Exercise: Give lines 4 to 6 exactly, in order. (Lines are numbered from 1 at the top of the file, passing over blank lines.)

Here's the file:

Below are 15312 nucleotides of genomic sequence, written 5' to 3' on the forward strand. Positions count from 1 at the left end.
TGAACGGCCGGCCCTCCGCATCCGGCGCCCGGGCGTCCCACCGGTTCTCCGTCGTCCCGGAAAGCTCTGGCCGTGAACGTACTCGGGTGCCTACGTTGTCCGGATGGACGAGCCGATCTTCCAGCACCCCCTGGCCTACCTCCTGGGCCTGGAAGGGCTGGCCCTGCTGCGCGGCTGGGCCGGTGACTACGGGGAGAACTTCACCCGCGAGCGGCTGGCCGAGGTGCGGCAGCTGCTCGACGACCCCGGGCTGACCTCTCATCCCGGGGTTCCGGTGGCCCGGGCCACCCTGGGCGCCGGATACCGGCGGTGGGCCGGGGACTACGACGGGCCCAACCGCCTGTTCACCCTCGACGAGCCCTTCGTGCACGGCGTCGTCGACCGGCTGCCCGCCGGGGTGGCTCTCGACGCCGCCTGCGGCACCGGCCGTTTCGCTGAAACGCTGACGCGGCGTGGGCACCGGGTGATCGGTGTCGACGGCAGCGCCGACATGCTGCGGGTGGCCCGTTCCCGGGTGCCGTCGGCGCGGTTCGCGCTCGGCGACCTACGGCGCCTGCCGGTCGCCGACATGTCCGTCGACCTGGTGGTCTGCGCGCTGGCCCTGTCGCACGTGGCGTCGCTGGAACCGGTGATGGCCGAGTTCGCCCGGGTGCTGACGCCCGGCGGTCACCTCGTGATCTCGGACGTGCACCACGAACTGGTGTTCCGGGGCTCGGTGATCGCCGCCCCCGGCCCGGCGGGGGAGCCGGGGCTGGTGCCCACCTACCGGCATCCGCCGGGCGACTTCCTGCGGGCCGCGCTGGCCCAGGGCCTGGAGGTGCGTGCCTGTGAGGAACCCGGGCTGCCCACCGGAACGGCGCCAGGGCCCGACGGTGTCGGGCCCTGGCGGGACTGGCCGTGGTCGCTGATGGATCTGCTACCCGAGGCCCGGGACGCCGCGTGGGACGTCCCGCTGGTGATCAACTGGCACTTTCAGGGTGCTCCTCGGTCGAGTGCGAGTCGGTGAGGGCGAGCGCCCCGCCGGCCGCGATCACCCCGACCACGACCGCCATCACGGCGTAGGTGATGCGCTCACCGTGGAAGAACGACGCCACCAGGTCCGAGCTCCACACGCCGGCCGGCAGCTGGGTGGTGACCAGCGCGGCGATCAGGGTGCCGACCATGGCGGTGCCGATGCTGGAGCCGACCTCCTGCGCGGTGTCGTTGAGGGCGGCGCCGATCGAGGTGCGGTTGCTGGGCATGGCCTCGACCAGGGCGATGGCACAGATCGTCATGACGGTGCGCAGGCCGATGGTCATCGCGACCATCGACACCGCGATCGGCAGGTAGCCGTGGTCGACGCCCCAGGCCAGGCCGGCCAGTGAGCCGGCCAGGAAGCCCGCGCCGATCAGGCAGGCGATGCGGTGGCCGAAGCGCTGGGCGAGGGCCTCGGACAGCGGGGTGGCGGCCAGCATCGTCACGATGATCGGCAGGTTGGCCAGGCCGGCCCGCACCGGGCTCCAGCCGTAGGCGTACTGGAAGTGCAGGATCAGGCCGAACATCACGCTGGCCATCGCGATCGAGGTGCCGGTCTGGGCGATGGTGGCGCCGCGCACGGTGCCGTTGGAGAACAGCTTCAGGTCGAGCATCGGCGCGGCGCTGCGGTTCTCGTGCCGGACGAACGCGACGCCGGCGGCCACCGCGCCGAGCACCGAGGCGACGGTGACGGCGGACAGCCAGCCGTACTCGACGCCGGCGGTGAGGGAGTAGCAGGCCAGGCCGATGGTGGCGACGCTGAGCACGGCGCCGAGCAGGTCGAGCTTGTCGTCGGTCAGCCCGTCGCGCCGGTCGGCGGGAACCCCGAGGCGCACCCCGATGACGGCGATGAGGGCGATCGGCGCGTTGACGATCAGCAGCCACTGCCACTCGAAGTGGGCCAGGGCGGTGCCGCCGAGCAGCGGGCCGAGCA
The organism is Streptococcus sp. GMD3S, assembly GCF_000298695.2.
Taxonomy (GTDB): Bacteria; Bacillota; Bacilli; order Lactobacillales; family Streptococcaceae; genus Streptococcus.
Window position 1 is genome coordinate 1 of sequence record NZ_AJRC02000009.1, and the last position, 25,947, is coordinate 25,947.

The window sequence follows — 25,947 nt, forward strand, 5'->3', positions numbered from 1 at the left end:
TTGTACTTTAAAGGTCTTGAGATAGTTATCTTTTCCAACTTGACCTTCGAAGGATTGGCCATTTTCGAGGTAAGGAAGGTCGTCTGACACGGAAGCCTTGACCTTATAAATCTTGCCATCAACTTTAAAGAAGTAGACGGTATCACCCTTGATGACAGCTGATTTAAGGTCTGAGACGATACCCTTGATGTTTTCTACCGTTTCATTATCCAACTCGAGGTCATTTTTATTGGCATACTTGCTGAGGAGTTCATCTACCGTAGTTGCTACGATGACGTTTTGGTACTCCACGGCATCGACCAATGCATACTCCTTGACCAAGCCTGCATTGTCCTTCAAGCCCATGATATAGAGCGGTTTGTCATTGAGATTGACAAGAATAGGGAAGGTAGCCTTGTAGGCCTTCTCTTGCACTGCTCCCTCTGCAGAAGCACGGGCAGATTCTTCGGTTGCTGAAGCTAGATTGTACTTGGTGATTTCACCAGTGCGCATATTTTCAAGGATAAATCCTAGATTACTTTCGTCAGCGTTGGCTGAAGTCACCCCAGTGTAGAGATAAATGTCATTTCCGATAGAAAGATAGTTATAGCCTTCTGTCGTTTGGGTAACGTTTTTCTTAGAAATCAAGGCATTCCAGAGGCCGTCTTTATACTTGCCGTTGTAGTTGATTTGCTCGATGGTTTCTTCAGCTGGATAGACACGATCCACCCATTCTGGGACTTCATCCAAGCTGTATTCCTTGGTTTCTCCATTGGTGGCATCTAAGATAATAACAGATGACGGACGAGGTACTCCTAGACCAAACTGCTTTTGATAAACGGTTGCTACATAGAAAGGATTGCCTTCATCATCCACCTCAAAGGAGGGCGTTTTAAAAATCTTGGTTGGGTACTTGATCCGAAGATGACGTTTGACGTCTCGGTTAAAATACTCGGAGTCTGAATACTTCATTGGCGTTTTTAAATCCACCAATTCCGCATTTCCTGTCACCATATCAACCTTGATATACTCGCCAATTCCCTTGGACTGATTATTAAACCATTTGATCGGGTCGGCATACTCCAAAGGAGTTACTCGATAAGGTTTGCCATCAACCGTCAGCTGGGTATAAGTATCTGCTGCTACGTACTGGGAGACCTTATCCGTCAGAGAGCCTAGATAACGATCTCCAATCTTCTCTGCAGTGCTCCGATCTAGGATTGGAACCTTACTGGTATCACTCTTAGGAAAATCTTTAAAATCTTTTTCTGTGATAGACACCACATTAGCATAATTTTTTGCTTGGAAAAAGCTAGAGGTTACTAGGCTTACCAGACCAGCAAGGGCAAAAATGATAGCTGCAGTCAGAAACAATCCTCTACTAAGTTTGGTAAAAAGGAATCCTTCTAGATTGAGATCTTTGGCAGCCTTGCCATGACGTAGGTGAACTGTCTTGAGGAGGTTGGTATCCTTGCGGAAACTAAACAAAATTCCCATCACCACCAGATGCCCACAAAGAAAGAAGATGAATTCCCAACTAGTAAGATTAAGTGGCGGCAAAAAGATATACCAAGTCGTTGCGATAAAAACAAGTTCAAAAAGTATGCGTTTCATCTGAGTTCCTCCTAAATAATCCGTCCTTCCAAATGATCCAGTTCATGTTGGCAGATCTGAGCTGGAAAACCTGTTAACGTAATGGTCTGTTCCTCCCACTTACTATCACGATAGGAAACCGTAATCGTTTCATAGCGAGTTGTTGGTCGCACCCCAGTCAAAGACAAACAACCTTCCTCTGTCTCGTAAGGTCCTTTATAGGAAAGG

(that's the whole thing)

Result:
Taxonomy (GTDB): Bacteria; Bacillota; Bacilli; order Lactobacillales; family Streptococcaceae; genus Streptococcus.
Window position 1 is genome coordinate 1 of sequence record NZ_AJRC02000009.1, and the last position, 25,947, is coordinate 25,947.

The window sequence follows — 25,947 nt, forward strand, 5'->3', positions numbered from 1 at the left end: